How to Become Invisible (Almost)
By James C. Moberg
Do you ever wonder how much information you unknowingly freely give out about yourself online? Are you 100% sure that the software that you just installed isn't reporting back your activity or allowing others uninhibited access to your computer? Did you ever wish you could do something about spam other than just delete it? If so, here's some things you can do to fight back.
How To Block Ads (& Web Bugs) Without Extra Software
Many ad companies record where you surf whenever you view one of their ads. Even pages without ads can track your surfing by including "Web bugs" (tiny, invisible graphics). By blocking ads and Web bugs, you can block the recording and help protect your privacy. In less than two minutes you can eliminate 90% of the ads on the web from your surfing day. For more information, read my article here:
For Webmasters: Gatoring & SmartTags
Microsoft XP and Interenet Explorer 6.0 have introduced SmartTagsTM. This allows "someone" to control the links on your webpages without your knowledge and/or approval. Other companies have been doing this for some time and the practice has been termed "Gatoring". In order to prevent your pages from spawning external pop-up ads and having your content linked to unknown, outside sources, put the following metatag in your HTML Header:
<meta name="MSSmartTagsPreventParsing" content="TRUE">
Who Owns You?
With the current spread of the Red Code virus 1 and 2, I've seen a tremendous increase in attempts on my computer. Sometimes the attempt comes from within when I download software and it secretly communicates with someone on the outside. Many computers and networks are unknowingly hosting material because of inadequate (or non-existent) security. To protect yourself, download and install ZoneAlarm (Free). This will allow you the opportunity to choose which programs are allowed to communicate with the internet as well as deny all incoming attempts from other computers to communicate with your computer:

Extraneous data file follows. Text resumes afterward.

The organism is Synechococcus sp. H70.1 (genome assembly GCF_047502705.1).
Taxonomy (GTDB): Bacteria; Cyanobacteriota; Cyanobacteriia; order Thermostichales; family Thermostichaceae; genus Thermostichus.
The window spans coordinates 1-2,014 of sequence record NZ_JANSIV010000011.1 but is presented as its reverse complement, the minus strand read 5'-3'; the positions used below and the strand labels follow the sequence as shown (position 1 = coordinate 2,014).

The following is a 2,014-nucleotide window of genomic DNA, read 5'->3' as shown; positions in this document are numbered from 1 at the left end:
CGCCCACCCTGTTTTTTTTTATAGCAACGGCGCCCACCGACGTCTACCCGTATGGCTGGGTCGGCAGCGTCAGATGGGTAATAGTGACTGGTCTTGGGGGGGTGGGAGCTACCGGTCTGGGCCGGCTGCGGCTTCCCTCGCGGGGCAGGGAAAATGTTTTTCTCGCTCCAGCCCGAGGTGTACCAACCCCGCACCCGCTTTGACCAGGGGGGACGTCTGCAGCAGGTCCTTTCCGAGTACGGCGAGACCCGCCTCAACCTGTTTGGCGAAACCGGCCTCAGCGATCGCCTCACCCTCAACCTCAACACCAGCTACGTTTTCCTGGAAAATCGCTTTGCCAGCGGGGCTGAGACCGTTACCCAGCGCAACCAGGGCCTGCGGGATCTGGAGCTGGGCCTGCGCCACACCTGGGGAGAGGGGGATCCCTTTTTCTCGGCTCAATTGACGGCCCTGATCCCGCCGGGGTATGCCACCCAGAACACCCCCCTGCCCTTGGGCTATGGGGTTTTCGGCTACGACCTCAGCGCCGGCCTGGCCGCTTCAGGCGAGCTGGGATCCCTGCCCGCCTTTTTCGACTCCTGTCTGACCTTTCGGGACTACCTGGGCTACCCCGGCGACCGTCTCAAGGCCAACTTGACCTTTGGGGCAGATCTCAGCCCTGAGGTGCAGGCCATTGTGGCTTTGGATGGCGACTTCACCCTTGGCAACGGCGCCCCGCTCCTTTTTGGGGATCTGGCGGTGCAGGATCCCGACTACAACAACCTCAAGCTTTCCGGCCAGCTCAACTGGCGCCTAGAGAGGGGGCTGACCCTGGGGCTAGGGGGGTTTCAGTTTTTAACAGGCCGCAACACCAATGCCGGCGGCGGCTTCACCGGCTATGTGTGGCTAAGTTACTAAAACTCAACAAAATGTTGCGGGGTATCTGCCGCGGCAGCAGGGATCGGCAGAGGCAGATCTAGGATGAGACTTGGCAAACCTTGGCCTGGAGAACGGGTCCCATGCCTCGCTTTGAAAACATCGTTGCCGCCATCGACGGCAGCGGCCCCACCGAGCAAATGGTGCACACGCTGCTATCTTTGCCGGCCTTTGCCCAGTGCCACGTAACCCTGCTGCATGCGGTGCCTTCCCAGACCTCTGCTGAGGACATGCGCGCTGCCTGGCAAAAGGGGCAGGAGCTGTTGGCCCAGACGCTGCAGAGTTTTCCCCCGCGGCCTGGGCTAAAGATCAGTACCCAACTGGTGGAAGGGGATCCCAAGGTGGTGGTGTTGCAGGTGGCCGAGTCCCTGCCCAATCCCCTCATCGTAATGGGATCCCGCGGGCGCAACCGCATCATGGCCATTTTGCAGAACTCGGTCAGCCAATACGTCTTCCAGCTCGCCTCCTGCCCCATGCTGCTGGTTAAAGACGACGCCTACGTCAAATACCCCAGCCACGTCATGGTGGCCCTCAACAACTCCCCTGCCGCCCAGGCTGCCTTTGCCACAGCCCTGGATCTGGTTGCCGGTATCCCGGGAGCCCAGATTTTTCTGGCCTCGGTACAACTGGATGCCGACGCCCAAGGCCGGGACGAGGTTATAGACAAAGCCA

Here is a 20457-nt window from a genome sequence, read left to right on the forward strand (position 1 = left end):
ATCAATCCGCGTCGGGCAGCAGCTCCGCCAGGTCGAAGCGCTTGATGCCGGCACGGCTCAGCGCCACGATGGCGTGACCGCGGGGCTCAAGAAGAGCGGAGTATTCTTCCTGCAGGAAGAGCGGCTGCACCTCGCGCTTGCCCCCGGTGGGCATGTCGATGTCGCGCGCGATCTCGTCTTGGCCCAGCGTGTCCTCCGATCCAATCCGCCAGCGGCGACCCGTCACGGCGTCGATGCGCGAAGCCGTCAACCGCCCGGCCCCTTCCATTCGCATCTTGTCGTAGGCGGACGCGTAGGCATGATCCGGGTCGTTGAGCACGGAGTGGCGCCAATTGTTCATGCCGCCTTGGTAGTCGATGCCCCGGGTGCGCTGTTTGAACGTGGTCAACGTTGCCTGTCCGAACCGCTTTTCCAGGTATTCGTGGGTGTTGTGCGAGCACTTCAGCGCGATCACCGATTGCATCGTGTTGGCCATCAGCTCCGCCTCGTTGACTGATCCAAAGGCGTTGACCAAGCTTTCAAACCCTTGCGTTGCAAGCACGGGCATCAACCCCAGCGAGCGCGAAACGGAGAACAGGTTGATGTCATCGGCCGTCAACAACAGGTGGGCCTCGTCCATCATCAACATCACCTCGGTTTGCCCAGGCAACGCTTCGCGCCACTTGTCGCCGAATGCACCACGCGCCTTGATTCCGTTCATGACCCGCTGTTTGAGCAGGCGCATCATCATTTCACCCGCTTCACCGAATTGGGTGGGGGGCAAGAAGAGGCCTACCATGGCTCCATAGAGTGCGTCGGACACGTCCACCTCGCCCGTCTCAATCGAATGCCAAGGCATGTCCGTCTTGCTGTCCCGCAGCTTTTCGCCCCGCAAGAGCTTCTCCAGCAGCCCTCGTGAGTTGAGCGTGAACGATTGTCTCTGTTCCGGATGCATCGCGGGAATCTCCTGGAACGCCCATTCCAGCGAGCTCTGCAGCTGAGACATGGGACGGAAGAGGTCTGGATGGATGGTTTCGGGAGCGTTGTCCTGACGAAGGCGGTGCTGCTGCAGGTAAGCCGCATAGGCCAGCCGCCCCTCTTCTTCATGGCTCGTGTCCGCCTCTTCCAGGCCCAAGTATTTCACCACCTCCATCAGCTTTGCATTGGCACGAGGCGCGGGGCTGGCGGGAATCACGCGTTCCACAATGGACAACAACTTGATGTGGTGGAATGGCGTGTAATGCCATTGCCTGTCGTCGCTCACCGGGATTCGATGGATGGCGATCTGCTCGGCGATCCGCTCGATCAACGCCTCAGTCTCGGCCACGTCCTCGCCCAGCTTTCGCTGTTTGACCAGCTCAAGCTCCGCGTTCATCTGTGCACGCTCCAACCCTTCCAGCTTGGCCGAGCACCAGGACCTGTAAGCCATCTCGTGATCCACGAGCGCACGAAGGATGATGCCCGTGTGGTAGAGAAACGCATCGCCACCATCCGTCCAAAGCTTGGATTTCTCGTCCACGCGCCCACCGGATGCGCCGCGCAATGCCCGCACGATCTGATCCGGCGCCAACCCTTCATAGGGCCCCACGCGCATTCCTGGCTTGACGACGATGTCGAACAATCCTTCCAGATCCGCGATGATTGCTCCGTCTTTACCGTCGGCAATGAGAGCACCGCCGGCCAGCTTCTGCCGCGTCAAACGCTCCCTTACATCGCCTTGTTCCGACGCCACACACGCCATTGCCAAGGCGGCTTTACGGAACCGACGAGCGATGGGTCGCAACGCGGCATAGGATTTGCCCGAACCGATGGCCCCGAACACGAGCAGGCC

Say No to Cookies
Bounce Spam Back to the Sender
Tired of spam? Who's not. Responding lets them know that your email address was correct and keeps your address on the list for other spammers to use. Most email addresses are gleened from websites. An easy way to protect your email addresses on websites is to convert them to unicode:
If you already receiving spam, you can filter your email and send a fake bounce message back to all spammers as well as automatically blacklist them from sending you email again using MailWasher:
Are You Ready to be Tested?
Gibson Reseach Corporation has a couple tests and software utilities that you can test against your computer to determine how well you are protected.
Opt Out - Big Business may be SPYING on you through the Internet "for your benefit.":
Shields Up - Can anyone crawl into your computer while you're connected to the Internet?:
Regain Control of Your Browser
In following the theme of blocking ads and such, Jason Duncan from The Christian Fellowhip Chapel came across this small plugin for IE 5.1 or later. "I must say it does a good job and you might want to try it out for yourself. Since I've been using it, I've had no 'pop ups' and I usually am bombarded with them all the time."
AdIEFiltr (Windows/IE 5.1+)
Editor's Note: Another great Pop-Up/Banner Ad filter is AdShield (Windows - FREE) available at http://www.adshield.org. It allows you to block banner directories as well as banner ad domains. A nice commercial package is AdsGone (Windows - $14) at http://www.adsgone.com/
If you know of any Macintosh software that is similar to any of the above, please email me at 2000@YouthPastor.com
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